From deep-cleaning your floors to reviving your garden, spring home improvements start with your water. So why wouldn’t you use...
Does your water contain lead, arsenic or other invisible contaminants?
WATER CONTAMINANTS 101
Some of the most dangerous water contaminants have no taste, smell or appearance. Others are more obvious, rendering your water unpleasant to drink, or use for cooking and bathing. Learn more about common water contaminants and contact your local Culligan Man for testing and water treatment options.
Arsenic enters the water supply through its natural presence in bedrock, or as an industrial byproduct. The most concerning health risk posed by arsenic is low-level, long-term exposure via drinking water, and as a result, the possibility of increased occurrences of cancer and other health problems.
The taste and smell of chlorine are unappealing and can also dry out your skin and hair. While municipalities use chlorine to disinfect the water supply, it should be filtered out before you use it to eliminate harmful/annoying effects.
Raw water comes into your home with any number of impurities that can cause turbidity. Tiny particles of clay can hang in suspension, giving the water an unpleasing cloudy appearance or cause your water to have a milky color.
Lead seeps into the water supply from the lead pipes, solder and fixtures used extensively across the United States. There is no safe level of lead exposure, especially for children, who can suffer harmful and potentially chronic effects ranging from stomach pain to brain damage.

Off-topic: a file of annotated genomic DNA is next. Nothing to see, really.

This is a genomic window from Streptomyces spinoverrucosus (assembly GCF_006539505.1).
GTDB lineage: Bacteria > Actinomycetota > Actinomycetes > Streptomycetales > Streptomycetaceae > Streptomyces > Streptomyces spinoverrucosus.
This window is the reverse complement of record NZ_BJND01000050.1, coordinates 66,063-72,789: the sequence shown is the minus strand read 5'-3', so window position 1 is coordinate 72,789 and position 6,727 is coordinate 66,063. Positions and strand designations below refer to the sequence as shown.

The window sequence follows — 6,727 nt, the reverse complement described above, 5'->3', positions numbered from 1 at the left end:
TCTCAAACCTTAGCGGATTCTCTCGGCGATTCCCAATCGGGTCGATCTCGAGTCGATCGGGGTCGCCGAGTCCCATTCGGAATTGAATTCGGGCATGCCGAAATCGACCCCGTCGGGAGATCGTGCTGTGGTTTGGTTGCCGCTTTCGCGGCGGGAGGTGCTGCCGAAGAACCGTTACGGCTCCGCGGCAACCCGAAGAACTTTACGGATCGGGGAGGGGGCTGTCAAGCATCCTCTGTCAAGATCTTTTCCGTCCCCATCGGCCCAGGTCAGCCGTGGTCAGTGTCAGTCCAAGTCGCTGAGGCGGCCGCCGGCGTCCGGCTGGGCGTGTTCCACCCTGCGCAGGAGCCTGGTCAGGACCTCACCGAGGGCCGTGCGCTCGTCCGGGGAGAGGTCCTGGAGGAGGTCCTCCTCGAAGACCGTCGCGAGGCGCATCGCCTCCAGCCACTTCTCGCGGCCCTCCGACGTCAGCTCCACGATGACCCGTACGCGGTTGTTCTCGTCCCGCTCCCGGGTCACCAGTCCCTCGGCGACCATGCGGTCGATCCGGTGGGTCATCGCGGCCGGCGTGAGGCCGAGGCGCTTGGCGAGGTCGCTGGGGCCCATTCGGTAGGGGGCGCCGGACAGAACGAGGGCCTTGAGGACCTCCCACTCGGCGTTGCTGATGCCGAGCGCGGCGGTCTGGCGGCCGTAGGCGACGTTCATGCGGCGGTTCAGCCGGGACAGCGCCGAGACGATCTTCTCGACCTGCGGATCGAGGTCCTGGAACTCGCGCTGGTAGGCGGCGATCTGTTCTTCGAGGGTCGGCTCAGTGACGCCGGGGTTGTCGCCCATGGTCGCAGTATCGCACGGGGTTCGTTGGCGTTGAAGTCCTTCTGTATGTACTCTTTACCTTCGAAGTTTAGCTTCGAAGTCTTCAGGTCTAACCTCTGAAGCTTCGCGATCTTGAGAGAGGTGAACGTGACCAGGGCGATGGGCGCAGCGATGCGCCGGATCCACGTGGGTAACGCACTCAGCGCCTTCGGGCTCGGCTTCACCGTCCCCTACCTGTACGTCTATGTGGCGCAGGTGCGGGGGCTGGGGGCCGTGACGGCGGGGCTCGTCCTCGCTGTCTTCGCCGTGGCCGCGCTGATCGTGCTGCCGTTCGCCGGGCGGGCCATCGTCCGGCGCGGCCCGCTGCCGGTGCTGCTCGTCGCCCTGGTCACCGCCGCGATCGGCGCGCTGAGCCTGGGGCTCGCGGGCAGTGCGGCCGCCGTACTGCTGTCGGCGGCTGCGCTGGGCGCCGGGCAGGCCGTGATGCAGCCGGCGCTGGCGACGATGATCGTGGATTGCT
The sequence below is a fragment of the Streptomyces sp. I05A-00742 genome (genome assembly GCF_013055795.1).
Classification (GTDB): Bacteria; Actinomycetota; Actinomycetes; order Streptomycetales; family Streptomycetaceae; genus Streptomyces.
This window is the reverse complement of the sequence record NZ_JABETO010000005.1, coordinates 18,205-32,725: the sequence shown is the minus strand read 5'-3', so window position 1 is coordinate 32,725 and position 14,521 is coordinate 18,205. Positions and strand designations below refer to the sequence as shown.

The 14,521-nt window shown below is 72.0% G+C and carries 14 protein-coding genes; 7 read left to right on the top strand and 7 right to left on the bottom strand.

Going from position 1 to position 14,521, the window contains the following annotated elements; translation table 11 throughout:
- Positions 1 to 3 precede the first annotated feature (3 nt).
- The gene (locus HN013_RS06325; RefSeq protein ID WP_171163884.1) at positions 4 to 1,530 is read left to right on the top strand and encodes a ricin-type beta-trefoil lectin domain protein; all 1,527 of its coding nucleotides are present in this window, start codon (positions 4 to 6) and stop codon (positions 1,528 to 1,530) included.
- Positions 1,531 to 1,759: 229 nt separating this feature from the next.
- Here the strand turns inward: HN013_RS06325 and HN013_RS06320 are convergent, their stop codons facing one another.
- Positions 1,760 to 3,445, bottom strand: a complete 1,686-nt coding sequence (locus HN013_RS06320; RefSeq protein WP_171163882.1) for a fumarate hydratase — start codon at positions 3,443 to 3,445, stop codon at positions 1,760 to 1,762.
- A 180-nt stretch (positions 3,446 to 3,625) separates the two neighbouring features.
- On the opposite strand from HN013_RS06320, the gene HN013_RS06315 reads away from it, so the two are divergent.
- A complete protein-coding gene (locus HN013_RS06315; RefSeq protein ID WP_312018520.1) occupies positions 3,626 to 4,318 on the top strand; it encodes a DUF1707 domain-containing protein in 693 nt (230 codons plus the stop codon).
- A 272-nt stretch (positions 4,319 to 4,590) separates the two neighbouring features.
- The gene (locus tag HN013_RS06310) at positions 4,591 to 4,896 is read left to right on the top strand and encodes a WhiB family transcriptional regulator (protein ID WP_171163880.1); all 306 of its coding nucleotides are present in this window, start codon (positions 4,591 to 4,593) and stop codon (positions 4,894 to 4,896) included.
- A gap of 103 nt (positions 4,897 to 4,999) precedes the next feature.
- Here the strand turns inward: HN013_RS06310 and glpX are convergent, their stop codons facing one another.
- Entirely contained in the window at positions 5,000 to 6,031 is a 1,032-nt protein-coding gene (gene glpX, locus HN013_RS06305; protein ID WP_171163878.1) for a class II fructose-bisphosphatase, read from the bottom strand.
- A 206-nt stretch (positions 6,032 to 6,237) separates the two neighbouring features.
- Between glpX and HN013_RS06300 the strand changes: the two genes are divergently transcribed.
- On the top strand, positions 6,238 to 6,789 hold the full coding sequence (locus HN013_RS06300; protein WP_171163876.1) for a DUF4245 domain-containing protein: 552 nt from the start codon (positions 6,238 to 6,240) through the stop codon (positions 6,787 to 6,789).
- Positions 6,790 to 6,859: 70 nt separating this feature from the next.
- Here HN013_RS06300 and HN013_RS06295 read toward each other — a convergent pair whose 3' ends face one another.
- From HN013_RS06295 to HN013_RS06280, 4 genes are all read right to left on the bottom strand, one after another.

Magnesium is a mineral that enters water when rain soaks into the ground, running through sand, soil, and rock. The presence of magnesium creates hard water. Although this is not a direct health hazard, magnesium in water can cause buildup in pipes, shortened life spans for your appliances, increased soap and detergent use, dry skin, dull hair, and spotted dishes.
Nitrates are essential for food, flowers and greener lawns, which makes them a major ingredient in most fertilizers. Although nitrates are naturally occurring in soil, overuse of fertilizer is the largest cause of contamination. Nitrates spread on lawns and fields can move quickly through soil and grow more concentrated in groundwater, creating potential health risks for everyone, especially infants and pregnant women.
PFOA and PFOS are artificial chemicals that were widely used in the manufacturing of industrial and consumer products until the year 2000. Prior to phasing them out of production, PFOA and PFOS were released into the environment and contaminated drinking water supplies, especially near manufacturing sites. The presence of these chemicals in drinking water may result in health issues including developmental effects, cancer, liver damage, immune disorders and thyroid imbalance.
Radon is a colorless, odorless, tasteless gas that exists due to the radioactive decay of uranium, a common element in our bedrock that can cause cancer. Radon gas dissolves into groundwater and then is released into the air when a faucet is turned on in your home or office.